The New Hampshire presidential primary emerged as an important milestone on the presidential campaign trail in 1952 when insurgent Democratic US Senator Estes Kefauver took to the snowy byways of the Granite State, challenging incumbent but soon-to-be lameduck President Harry Truman. The Tennessean lost the nomination, but put the New Hampshire primary on the map.

Then in 1976, in the wake of Watergate, another outsider and challenger to the Beltway establishment, Gov Jimmy Carter of Georgia, used the Iowa precinct caucuses to launch his campaign both in the Hawkeye State and in the subsequent New Hampshire primary. Carter went on to win the White House, and the linkage between the Iowa precinct caucuses closely followed by the New Hampshire presidential primary was born. In that bicentennial year of 1976, Iowa voters participating in local public meetings came to a decision that New Hampshire voters casting ballots in a statewide election went on to ratify.

HOWEVER, in the very next cycle emerged the first evidence of the opposite trend: New Hampshire backlash against Iowa. In 1980, George HW Bush narrowly beat Ronald Reagan in the Iowa caucuses. The response by New Hampshire voters was to give the Californian 50% of the GOP primary vote and the Texas Ivy Leaguer just 23%. And while Democrats in both Iowa and New Hampshire held the line together for President Carter against challenger US Sen Edward Kennedy, in 1984 the story was different. That year, the winner of the Iowa precinct caucuses was fellow midwesterner former VP Walter Mondale who was supported by the old guard party establishment, but New Hampshire voters heard the beat of a different drummer, namely Colorado US Senator and ”new” Democrat Gary Hart.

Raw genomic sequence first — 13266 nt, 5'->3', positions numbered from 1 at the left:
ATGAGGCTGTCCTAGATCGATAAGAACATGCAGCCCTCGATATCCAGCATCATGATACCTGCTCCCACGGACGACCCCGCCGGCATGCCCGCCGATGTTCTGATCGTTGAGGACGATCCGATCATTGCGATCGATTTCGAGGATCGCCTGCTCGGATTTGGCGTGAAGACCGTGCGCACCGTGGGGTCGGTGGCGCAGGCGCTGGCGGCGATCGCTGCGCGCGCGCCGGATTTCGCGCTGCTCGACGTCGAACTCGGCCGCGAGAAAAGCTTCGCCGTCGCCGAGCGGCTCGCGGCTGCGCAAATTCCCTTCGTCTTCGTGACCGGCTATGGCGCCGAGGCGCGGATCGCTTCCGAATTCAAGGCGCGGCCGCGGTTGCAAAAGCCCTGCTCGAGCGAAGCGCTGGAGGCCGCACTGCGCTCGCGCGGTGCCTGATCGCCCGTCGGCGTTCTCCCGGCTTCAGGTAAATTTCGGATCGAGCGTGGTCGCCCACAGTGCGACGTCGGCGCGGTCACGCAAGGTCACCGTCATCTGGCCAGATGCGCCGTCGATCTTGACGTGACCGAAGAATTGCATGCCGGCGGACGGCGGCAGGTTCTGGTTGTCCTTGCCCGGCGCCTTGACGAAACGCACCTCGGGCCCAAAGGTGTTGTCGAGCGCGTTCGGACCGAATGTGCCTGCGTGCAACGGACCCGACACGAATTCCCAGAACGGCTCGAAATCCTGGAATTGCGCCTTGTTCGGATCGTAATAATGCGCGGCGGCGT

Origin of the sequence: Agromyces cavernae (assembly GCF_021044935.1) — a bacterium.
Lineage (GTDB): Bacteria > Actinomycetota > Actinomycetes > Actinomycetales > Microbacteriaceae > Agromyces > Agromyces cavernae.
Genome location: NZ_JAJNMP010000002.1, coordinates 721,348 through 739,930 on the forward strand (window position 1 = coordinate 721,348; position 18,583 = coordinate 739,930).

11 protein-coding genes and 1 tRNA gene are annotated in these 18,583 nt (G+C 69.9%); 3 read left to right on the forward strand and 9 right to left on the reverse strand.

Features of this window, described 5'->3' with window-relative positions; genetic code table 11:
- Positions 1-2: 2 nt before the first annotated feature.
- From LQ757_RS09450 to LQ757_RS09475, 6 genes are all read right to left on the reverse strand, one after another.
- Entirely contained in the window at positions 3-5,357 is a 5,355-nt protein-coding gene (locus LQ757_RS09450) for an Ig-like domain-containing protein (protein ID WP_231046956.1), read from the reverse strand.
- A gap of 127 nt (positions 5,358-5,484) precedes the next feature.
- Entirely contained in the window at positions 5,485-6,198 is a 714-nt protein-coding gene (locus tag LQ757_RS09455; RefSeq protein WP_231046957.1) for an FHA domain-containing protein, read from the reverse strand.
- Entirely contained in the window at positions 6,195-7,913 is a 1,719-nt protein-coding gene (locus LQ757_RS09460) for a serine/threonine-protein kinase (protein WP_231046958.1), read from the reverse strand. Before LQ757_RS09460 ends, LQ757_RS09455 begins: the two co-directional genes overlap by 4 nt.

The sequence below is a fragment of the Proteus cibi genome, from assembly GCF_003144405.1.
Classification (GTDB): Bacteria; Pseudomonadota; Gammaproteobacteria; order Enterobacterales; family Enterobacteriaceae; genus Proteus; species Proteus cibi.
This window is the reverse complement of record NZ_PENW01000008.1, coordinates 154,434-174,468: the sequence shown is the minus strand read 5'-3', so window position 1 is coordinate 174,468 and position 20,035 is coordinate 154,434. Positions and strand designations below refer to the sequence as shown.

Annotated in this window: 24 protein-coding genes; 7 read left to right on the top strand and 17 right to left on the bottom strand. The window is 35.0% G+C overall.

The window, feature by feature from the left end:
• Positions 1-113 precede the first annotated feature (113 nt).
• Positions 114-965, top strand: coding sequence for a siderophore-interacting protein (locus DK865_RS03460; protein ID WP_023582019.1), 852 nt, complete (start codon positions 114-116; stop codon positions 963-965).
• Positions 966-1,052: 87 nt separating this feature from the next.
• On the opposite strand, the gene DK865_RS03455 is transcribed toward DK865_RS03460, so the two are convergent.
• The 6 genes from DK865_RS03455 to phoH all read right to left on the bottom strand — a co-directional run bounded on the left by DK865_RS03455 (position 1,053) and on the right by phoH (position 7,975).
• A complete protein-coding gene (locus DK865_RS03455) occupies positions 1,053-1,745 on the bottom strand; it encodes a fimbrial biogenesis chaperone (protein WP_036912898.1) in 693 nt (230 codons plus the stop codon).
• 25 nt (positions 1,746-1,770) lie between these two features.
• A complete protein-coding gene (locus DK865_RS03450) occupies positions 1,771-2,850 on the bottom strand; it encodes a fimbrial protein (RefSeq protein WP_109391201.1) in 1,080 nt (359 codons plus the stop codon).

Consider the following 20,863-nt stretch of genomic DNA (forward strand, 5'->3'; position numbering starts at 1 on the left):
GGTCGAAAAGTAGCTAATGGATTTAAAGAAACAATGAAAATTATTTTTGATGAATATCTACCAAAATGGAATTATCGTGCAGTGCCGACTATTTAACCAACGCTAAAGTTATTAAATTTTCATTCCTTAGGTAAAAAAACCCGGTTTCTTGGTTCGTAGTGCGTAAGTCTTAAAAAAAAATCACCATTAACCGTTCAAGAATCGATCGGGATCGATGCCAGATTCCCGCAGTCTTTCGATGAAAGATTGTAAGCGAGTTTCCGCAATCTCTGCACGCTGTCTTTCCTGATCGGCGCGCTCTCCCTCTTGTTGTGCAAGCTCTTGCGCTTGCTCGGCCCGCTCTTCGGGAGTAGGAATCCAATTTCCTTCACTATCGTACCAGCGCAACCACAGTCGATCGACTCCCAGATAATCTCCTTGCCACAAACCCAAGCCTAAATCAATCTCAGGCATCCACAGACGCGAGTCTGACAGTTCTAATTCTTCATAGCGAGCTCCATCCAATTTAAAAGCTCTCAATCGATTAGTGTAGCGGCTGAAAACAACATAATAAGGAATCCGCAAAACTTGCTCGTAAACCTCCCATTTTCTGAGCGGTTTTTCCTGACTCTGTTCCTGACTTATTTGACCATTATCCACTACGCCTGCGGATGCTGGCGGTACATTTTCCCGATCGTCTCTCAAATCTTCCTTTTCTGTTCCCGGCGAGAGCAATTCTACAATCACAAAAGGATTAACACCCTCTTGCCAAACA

The chart gives the twin capsule histories of the Iowa precinct caucuses and New Hampshire presidential primary from 1988 through 2008. DISCUSS & DEBATE.

During that quarter-century span, Iowa has tended to establish initial standings, with New Hampshire sometime ratifying the Iowa result but more often backlashing against it, though occasionally you can see evidence of both trends at the same time.

Voter participation is variable, caucus process is less encouraging of turnout than primary, but other factors include presence of incumbent president in the race which can have tendency to send voters into the caucuses or primary of the other party.

Note that in Iowa voters may register and change party affiliation at the caucuses, and that while Republican conduct a presidential straw poll, Democrats elect delegates, and presidential results are actually calculated percentage of total Iowa national convention delegation; further note that in NH presidential primary which is divided between Democratic & Republican statewide votes for president AND vice president, some votes are always cast in the Democratic primary for Republican candidates (by registered Dems unable to vote in the GOP primary) and in GOP primary for Democratic candidates (visa versa).